Tuesday, June 24, 2008
Controversy? What controversy?
Kwame Opoku has just sent me a link to a dire and rambling KCRW radio conversation (thanks Kwame!) between James Cuno and Michael Conforti, President of AAMD (Association of American Museum Directors), discussing, yes, you guessed it, Cuno's new book, Who Owns Antiquity.
It's pretty clear that Cuno has won hands down with this book. I'm still trying to figure out how so much pre-publication opposition to his central thesis has suddenly translated into so much supine rolling-over. For the past two weeks, Cuno has sashayed from studio to studio on both sides of the pond, hoovering up the opposition as he goes. The only person to have given him a run for his money was Tristram Besterman, former director of Manchester Museum here in the UK, who clearly had him on the back foot during their Radio Three Nightwaves discussion last week.
I think most of us would agree that it's not a bad book. It's clearly written, passionate in its argument, and doubtless informative and instructive for lay readers. But its core aims — its call to arms against a notional nationalist retentionism, its strident appeal for a return to partage, and its endorsement of the beleaguered encyclopaedic museum as the best home for antiquities of any and every culture — are deeply flawed.
The problem, I think, is that this is such a specialist topic that very few radio hosts, however capable they may be (Andy Marr on Radio 4, for example, and clearly Ruth Seymour at KCRW) are capable of offering an incisive critique of what he proposes. In fact, when push comes to shove, nobody is, not even archaeologists. Perhaps they all agree with him.
Having read a recent New York Times piece on the new AAMD guidelines on the acquisition of antiquities, Ruth Seymour set out to unleash these two ferocious dogs onto each other in the hope that they'd rip each other limb from limb for the delectation of her bloodthirsty listeners. Unfortunately for Ms Seymour, Cuno and Conforti were having none of it.
At times like these, with every nation in the world seemingly united against the US over everything from global warming to who owns cylinder seals, you won't get two prominent American museum directors to do anything except close ranks in a big schmoozy antiquities love-in.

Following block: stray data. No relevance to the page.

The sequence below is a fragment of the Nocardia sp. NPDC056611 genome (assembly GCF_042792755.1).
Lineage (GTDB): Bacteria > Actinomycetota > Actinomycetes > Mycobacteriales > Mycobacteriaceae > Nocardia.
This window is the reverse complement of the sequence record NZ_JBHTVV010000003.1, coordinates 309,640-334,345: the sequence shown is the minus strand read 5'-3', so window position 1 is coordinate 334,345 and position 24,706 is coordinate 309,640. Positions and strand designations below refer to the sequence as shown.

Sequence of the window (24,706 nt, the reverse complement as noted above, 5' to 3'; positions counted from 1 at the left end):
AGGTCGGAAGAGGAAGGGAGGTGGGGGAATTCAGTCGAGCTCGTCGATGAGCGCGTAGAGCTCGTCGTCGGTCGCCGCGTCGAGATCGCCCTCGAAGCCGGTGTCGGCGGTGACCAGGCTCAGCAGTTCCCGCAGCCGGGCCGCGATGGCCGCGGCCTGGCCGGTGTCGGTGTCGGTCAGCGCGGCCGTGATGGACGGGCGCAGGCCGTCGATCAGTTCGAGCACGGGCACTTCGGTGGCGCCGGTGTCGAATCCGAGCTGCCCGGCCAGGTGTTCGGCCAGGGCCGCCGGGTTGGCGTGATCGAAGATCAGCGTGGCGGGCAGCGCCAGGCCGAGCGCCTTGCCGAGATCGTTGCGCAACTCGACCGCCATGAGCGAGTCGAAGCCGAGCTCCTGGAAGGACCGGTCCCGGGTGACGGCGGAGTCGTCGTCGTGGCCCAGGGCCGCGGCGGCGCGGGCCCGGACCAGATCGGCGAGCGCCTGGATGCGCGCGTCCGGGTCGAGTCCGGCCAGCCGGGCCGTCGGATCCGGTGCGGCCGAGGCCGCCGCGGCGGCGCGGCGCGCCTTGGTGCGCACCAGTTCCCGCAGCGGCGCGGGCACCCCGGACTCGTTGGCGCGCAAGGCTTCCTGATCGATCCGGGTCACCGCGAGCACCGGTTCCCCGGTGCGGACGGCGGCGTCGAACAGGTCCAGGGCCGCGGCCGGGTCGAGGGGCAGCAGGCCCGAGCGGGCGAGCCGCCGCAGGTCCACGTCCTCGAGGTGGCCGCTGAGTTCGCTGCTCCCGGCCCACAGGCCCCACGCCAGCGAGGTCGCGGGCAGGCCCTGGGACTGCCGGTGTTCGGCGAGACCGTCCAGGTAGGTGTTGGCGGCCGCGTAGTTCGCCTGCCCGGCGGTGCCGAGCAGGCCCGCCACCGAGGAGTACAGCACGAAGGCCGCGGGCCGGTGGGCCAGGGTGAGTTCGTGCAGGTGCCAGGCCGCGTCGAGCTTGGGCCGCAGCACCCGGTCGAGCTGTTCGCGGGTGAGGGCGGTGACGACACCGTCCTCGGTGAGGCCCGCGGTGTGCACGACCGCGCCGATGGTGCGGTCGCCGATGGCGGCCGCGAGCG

Fareed Zakaria's piece in this week's Sunday Times (Enfeebled superpower: how America lost its grip) offered some telling insights into why America has become so resented in the world. She was writing about geopolitics, but what she had to say resonated for me on the level of cultural diplomacy too.
“When we meet American officials they talk and we listen - we rarely disagree or speak frankly because they simply can’t take it in. They simply repeat the American position, like the tourist who thinks he needs to speak louder and slower and then we will understand,” a senior foreign policy adviser in a European government told me. To foreigners, US officials seem clueless about the world they are supposed to be running.
“There are two sets of conversations, one with Americans in the room and one without,” says Kishore Mahbubani, formerly Singapore’s UN ambassador. Because Americans live in a “cocoon”, they don’t see the “sea change in attitudes towards America throughout the world”.
This is not dissimilar to what's happening in cultural heritage disputes. Leading US museum directors like Cuno just keep talking, seemingly unwilling to listen to an alternative position.
Michael Conforti, who was gushing in his praise for his Chicago colleague, spoke of "a need to operate in a world where there's a level of mutual trust." Amen to that. It would seem that Mr Conforti recognises that the requisite level of trust is currently lacking. Why is it lacking, I wonder? Well, he promptly provided the answer by closing the discussion with a reference to Kavita Singh's piece in this month's Art Newspaper (Do we really want the freer circulation of cultural goods?) which I discussed here.
In her piece, Ms Singh spoke of how Western museums are seen outside the west: "as terrifying places with insatiable appetites for works of art. They are also seen as the arm of a more powerful state, with infinite funds and power at their command. To tell a Bangladeshi protestor that universal museums 'build bridges across cultures and promote mutual understanding' would only provoke anger or derision."
What did Michael Conforti have to say about these attitudes? "Very instructive... however silly they may be"
Mutual trust, eh?